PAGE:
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November 7, 2013 @ 7:20 pm
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After Further Review: 2 Impact Plays - Bucs At Seahawks

Written by Gil
Gil Arcia


Beat Writer E-mail: This e-mail address is being protected from spambots. You need JavaScript enabled to view it
What was the turning point in the Bucs and Seahawks game on Sunday? What plays on offense and defense were major factors in the outcome or how did they effect Tampa Bay and Seattle? Read it here in this sixth edition of "After Further Review."
The Buccaneers dropped a close one in Seattle after what appeared to be a surprise blowout victory out west. After being up 21-0 in the first half, the Seahawks mounted a comeback to beat the Bucs in overtime 27-24. But two crucial plays may have led to Tampa Bay’s eighth loss of the season.

In this eighth edition of “After Further Review,” beat writer Gil Arcia goes inside the two plays that impacted the Bucs and Seahawks game from Week 9.

It was third-and-7 in the fourth quarter with 44 seconds to go and the game tied at 24. The Buccaneers came out in a four-wide shotgun setup with running back Mike James to the right of quarterback Mike Glennon. To the left of the formation were wide receivers Vincent Jackson and Skye Dawson (inside) while tight end Tim Wright (inside) and wide receiver Tiquan Underwood to the far right.

Seattle matched the Buccaneers formation with a 2-4-5 setup – two down linemen, four linebackers, five defensive backs.

Upon the snap, Seattle rushed their front six, leaving one safety deep while the rest of the secondary was responsible for each of the four Buccaneer targets. As Glennon dropped back to pass, Bucs’ right tackle Demar Dotson was beat by left defensive end Cliff Avril, forcing Glennon to scramble out of the pocket. Jackson, Dawson, and Underwood ran curl routes and were well-defended. What Glennon didn’t see was Wright beating his man on an out-and-up route and was wide open in the middle of the field. The middle of the field was open because as Glennon scrambled to his left, safety Earl Thomas left his field responsibility to rush in on the Bucs rookie quarterback. As a result, the play went for just three yards and four yards shy of picking up the first down.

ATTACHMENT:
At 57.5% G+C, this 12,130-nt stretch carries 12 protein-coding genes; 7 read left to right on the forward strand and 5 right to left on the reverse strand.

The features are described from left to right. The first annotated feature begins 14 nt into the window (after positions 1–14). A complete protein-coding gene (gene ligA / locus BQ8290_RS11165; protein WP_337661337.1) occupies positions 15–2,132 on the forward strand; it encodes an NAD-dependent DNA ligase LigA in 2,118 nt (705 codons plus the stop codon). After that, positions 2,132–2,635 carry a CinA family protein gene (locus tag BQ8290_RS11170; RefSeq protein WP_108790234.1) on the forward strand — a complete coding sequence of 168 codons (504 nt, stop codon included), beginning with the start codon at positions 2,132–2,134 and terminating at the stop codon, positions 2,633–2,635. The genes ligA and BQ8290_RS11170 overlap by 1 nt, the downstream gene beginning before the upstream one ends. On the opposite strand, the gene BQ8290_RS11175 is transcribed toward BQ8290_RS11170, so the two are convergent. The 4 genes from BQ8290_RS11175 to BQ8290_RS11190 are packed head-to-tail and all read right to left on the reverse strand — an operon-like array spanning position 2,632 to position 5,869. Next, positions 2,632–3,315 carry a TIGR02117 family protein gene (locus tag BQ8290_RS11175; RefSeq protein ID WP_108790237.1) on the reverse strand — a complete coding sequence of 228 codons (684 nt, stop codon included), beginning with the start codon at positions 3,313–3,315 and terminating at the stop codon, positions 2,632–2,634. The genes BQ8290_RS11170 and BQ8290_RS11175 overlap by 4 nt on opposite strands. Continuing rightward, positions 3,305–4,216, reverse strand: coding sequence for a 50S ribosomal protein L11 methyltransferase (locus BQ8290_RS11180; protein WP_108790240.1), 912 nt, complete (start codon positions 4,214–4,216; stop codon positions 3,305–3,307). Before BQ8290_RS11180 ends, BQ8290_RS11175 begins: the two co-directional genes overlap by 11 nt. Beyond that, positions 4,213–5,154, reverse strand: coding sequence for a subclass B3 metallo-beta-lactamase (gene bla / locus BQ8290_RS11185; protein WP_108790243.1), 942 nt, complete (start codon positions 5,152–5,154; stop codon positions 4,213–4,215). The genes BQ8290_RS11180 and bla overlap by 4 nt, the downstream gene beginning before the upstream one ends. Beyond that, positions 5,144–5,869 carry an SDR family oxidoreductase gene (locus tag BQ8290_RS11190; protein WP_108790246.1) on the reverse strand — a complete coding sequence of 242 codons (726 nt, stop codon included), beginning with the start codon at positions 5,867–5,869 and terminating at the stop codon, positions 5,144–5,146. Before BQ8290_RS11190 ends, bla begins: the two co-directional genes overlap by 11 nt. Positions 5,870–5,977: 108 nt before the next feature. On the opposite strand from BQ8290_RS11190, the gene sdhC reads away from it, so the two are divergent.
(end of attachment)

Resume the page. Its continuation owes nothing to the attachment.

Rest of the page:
Why This Was Relevant: It would have been a tough throw for Glennon to make to Wright going across his body. But if he would have looked up and saw Wright beat his man as he waived his hands asking for the ball, he would have put Tampa Bay well in Seattle territory and quite possibly, go all the way for the touchdown. Unfortunately, with Dotson getting beat in pass protection, Glennon had to leave the pocket and try to pick up the first down with his legs.

What They Said
“That end of game, we had receivers open and he was ready to deliver the ball, one time we get run over and a guy goes right into his legs and that's not one of those things you can anticipate and slide up in the pocket. It's unfortunate because I think that drive he was going to do that and we get it out to almost midfield, before the end of regulation, and then we have a third-down in the overtime that was there and we just couldn't get it off. Yeah, he's got to do it but I think it's we all got to do it, it's not Mike." – Head coach Greg Schiano addressing the protection breakdowns at the end of the game.

It was third-and-4 for the Seahawks from the Buccaneers’ 48-yard line. Tampa Bay was leading 24-7 with 6:25 remaining in the third quarter. Seattle came out in shotgun formation with four wide receivers. On the left side were wide receivers Golden Tate and Doug Baldwin while on the right side was Jermaine Kearse and Bryan Walters. Running back Marshawn Lynch was in the backfield to the left of quarterback Russell Wilson.